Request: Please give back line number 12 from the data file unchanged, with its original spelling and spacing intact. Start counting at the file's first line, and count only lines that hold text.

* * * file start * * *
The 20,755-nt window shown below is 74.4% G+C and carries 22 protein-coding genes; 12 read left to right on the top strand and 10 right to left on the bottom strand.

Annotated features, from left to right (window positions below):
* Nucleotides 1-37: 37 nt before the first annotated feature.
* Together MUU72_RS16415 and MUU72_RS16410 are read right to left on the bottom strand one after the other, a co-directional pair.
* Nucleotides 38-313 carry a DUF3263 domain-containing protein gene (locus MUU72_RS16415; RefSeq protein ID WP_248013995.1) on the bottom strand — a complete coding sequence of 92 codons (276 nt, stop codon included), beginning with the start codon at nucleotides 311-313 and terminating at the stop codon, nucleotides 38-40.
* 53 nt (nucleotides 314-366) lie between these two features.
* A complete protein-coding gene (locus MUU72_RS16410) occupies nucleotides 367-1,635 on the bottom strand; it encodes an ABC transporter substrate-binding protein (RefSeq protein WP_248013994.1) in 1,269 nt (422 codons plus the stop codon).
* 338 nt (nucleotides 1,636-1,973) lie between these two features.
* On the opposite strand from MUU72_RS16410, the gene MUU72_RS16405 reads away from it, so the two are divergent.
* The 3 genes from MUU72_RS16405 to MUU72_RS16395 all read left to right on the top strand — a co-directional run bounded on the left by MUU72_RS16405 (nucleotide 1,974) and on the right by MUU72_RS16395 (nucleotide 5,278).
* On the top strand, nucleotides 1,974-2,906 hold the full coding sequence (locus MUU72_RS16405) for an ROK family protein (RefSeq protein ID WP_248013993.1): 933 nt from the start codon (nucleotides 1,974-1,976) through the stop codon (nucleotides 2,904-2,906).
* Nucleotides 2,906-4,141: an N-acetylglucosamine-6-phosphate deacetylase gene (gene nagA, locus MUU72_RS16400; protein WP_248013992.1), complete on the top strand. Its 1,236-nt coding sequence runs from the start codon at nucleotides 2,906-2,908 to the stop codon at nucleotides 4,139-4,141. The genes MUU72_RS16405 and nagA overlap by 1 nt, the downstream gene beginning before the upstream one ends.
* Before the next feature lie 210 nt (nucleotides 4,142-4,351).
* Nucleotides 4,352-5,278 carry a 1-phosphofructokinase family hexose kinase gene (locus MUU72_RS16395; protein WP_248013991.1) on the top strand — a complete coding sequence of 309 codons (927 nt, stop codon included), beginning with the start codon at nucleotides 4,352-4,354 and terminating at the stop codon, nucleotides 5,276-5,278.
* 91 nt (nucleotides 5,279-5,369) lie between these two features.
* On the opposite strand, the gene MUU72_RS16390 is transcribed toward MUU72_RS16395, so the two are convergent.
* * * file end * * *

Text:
* Nucleotides 2,906-4,141: an N-acetylglucosamine-6-phosphate deacetylase gene (gene nagA, locus MUU72_RS16400; protein WP_248013992.1), complete on the top strand. Its 1,236-nt coding sequence runs from the start codon at nucleotides 2,906-2,908 to the stop codon at nucleotides 4,139-4,141. The genes MUU72_RS16405 and nagA overlap by 1 nt, the downstream gene beginning before the upstream one ends.